On May 22nd the Ontario Superior Court of Justice ordered medical files to be returned to a clinic by a departing doctor who claimed she had an independent practice and was the legal custodian of the files.
Justice Perell dismissed the defendant’s argument that a corporation could not be a “health information custodian” under the Personal Health Information Protection Act and held that the plaintiff clinic had made out a strong prima facie case that it had such status. His suggestion that the defendant was also a health information custodian could best be understood as a function of the qualified burden of proof on an interlocutory motion given, under PHIPA, there can be only one custodian of a record of personal health information.
Justice Perell’s balance of convenience analysis is noteworthy. He said the following about the public interest in providing patients with access to their personal health information pending final resolution of the dispute:
In considering the balance of convenience, it is appropriate to consider the interests of the patients whose health records have been removed from a health clinic to the home of a health care practitioner. In my opinion, a patient will have better access to his or her health records and the health care practitioner who will treat the patient during Dr. Simon’s semi-retirement will have better access to the health records if the records are at professional offices with normal business hours and full-time staff.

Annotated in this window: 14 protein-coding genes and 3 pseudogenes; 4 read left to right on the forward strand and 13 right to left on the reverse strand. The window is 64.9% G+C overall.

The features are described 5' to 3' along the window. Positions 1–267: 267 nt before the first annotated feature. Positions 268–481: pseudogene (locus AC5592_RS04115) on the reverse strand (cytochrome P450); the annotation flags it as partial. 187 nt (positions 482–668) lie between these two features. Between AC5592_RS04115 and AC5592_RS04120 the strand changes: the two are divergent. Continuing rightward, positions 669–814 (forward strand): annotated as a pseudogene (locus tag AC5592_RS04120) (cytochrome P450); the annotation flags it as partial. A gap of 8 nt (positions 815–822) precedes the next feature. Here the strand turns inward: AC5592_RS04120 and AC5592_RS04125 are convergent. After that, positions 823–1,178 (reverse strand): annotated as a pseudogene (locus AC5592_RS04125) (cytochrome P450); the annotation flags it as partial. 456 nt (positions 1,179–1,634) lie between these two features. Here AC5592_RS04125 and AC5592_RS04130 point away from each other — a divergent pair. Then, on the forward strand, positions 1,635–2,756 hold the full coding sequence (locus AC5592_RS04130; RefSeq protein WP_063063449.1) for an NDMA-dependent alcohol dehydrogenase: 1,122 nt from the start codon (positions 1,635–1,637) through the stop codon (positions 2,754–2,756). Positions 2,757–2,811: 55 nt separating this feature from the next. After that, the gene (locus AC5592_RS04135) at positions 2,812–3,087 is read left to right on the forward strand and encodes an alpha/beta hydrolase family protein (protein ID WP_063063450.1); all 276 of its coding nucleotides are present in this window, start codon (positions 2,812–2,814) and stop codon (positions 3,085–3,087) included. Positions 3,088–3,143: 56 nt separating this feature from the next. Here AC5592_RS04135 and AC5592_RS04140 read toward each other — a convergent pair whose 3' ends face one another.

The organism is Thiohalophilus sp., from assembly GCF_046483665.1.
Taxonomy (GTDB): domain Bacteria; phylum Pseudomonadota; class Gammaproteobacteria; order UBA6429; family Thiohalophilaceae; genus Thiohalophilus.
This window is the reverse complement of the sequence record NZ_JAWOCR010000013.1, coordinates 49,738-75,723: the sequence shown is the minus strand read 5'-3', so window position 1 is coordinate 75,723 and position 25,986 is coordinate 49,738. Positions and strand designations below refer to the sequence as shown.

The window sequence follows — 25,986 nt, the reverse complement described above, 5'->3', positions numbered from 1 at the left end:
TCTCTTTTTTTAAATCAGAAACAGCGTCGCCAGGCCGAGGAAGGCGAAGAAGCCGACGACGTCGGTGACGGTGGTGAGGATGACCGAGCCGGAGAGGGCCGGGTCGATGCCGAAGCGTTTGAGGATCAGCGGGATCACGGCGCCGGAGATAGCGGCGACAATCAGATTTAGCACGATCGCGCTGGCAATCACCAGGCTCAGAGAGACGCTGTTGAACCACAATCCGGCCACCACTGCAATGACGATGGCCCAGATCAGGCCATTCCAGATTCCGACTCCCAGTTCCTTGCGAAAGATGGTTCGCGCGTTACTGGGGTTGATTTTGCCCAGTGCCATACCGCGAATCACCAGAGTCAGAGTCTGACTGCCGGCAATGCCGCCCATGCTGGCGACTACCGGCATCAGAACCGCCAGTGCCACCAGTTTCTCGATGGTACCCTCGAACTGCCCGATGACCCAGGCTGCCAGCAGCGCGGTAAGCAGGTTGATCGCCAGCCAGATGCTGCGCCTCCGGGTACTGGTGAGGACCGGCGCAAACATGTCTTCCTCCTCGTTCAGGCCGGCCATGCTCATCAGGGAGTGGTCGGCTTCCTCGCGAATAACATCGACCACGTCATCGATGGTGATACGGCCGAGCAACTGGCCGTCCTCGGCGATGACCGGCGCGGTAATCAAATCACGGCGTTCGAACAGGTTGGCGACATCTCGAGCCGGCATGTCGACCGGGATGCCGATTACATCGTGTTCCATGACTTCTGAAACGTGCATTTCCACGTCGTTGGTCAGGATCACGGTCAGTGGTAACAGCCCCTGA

A plaintiff in a similar situation could similarly attempt to make a case for return of records based on a claim to relatively superior security measures, though the stakes of pursuing such an approach would be high.
Note that the plaintiff consented to a term permitting the defendant doctor to make copies of any file relating to a patient she had treated. This is a sensible thing to offer in a dispute over custodianship, but again, is inconsistent with the single custodian rule.